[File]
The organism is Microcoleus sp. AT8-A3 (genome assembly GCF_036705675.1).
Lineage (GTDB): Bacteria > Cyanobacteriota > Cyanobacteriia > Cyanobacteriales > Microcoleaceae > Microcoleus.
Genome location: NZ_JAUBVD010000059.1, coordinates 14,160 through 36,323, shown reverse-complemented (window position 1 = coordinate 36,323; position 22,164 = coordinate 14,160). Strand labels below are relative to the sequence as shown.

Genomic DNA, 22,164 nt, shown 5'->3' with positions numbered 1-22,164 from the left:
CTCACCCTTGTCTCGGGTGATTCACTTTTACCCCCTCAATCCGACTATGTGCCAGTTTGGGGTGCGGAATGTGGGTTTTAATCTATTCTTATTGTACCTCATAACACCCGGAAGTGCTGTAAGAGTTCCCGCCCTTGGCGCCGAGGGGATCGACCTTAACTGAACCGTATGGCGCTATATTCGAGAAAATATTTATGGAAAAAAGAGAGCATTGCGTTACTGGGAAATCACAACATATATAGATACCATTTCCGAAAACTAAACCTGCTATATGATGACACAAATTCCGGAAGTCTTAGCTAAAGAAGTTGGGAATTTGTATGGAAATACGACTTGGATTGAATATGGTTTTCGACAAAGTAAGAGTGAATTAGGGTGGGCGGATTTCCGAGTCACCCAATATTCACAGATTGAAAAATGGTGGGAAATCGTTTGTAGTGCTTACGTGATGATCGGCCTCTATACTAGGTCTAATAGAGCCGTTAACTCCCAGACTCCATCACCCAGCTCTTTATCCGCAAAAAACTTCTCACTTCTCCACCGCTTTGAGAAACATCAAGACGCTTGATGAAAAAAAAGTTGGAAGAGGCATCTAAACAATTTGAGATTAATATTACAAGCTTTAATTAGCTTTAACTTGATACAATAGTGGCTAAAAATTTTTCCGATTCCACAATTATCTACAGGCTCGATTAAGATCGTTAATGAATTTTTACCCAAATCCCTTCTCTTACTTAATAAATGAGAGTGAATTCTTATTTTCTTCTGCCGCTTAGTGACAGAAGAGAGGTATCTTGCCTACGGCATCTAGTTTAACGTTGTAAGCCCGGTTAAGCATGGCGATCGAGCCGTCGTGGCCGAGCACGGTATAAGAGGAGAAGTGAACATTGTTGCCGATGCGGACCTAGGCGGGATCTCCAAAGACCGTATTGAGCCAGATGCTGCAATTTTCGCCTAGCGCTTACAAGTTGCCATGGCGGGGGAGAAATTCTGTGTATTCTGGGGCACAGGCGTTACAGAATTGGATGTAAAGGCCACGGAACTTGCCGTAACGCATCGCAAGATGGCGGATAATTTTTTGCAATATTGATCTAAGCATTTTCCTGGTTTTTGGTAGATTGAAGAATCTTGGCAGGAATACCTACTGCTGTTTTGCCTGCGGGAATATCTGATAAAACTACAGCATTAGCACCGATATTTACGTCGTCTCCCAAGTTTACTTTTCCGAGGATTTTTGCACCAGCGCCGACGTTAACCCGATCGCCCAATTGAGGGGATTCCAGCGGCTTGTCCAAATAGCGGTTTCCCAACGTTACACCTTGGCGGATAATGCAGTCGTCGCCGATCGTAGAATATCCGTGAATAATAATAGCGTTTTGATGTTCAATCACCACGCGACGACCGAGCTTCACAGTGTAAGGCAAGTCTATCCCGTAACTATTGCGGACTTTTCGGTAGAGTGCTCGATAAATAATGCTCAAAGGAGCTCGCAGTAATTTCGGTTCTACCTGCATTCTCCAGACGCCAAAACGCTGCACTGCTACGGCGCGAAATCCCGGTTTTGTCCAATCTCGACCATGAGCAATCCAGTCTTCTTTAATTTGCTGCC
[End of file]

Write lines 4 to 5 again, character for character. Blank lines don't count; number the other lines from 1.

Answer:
Genomic DNA, 22,164 nt, shown 5'->3' with positions numbered 1-22,164 from the left:
CTCACCCTTGTCTCGGGTGATTCACTTTTACCCCCTCAATCCGACTATGTGCCAGTTTGGGGTGCGGAATGTGGGTTTTAATCTATTCTTATTGTACCTCATAACACCCGGAAGTGCTGTAAGAGTTCCCGCCCTTGGCGCCGAGGGGATCGACCTTAACTGAACCGTATGGCGCTATATTCGAGAAAATATTTATGGAAAAAAGAGAGCATTGCGTTACTGGGAAATCACAACATATATAGATACCATTTCCGAAAACTAAACCTGCTATATGATGACACAAATTCCGGAAGTCTTAGCTAAAGAAGTTGGGAATTTGTATGGAAATACGACTTGGATTGAATATGGTTTTCGACAAAGTAAGAGTGAATTAGGGTGGGCGGATTTCCGAGTCACCCAATATTCACAGATTGAAAAATGGTGGGAAATCGTTTGTAGTGCTTACGTGATGATCGGCCTCTATACTAGGTCTAATAGAGCCGTTAACTCCCAGACTCCATCACCCAGCTCTTTATCCGCAAAAAACTTCTCACTTCTCCACCGCTTTGAGAAACATCAAGACGCTTGATGAAAAAAAAGTTGGAAGAGGCATCTAAACAATTTGAGATTAATATTACAAGCTTTAATTAGCTTTAACTTGATACAATAGTGGCTAAAAATTTTTCCGATTCCACAATTATCTACAGGCTCGATTAAGATCGTTAATGAATTTTTACCCAAATCCCTTCTCTTACTTAATAAATGAGAGTGAATTCTTATTTTCTTCTGCCGCTTAGTGACAGAAGAGAGGTATCTTGCCTACGGCATCTAGTTTAACGTTGTAAGCCCGGTTAAGCATGGCGATCGAGCCGTCGTGGCCGAGCACGGTATAAGAGGAGAAGTGAACATTGTTGCCGATGCGGACCTAGGCGGGATCTCCAAAGACCGTATTGAGCCAGATGCTGCAATTTTCGCCTAGCGCTTACAAGTTGCCATGGCGGGGGAGAAATTCTGTGTATTCTGGGGCACAGGCGTTACAGAATTGGATGTAAAGGCCACGGAACTTGCCGTAACGCATCGCAAGATGGCGGATAATTTTTTGCAATATTGATCTAAGCATTTTCCTGGTTTTTGGTAGATTGAAGAATCTTGGCAGGAATACCTACTGCTGTTTTGCCTGCGGGAATATCTGATAAAACTACAGCATTAGCACCGATATTTACGTCGTCTCCCAAGTTTACTTTTCCGAGGATTTTTGCACCAGCGCCGACGTTAACCCGATCGCCCAATTGAGGGGATTCCAGCGGCTTGTCCAAATAGCGGTTTCCCAACGTTACACCTTGGCGGATAATGCAGTCGTCGCCGATCGTAGAATATCCGTGAATAATAATAGCGTTTTGATGTTCAATCACCACGCGACGACCGAGCTTCACAGTGTAAGGCAAGTCTATCCCGTAACTATTGCGGACTTTTCGGTAGAGTGCTCGATAAATAATGCTCAAAGGAGCTCGCAGTAATTTCGGTTCTACCTGCATTCTCCAGACGCCAAAACGCTGCACTGCTACGGCGCGAAATCCCGGTTTTGTCCAATCTCGACCATGAGCAATCCAGTCTTCTTTAATTTGCTGCC